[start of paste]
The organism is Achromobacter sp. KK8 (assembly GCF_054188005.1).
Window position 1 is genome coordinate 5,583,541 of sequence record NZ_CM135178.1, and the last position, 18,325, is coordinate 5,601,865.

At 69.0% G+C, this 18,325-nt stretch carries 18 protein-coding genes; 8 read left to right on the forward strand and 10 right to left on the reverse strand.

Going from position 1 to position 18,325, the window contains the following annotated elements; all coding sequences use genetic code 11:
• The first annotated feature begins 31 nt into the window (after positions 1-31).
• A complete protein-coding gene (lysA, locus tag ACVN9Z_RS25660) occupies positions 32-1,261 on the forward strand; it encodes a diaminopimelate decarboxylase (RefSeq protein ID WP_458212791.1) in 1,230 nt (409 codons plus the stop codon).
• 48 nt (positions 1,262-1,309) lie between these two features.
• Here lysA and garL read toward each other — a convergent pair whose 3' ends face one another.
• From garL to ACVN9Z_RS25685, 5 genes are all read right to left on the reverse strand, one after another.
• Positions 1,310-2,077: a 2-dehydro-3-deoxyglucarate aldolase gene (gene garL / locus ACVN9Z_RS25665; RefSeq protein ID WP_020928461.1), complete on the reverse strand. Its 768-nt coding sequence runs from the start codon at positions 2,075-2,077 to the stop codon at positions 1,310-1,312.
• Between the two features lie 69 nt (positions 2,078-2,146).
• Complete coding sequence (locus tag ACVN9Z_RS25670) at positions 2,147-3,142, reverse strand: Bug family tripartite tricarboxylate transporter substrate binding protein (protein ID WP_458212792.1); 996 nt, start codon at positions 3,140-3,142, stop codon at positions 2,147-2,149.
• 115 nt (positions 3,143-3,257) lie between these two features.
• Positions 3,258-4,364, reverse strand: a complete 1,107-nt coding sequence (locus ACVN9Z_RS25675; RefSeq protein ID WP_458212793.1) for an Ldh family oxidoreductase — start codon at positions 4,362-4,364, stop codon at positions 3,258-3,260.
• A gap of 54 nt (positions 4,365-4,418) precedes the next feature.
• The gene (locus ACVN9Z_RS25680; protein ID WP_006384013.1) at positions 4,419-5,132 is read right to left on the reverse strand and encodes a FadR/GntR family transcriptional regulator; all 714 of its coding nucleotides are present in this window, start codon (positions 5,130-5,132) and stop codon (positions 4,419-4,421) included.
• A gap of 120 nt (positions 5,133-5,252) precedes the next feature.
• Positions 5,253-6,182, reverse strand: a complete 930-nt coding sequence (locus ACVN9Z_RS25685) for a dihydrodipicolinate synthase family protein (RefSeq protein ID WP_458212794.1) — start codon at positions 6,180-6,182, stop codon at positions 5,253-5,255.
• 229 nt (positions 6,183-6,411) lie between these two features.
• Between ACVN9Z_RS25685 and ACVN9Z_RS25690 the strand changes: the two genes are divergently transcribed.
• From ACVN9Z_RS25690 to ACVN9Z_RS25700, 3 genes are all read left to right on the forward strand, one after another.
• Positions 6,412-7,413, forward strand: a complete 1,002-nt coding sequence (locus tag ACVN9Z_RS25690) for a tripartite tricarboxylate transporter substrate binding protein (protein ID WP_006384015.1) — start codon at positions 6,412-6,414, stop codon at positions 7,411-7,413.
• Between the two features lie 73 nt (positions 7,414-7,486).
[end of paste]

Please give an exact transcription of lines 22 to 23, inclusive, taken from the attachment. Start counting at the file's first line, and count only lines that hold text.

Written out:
• Positions 6,412-7,413, forward strand: a complete 1,002-nt coding sequence (locus tag ACVN9Z_RS25690) for a tripartite tricarboxylate transporter substrate binding protein (protein ID WP_006384015.1) — start codon at positions 6,412-6,414, stop codon at positions 7,411-7,413.
• Between the two features lie 73 nt (positions 7,414-7,486).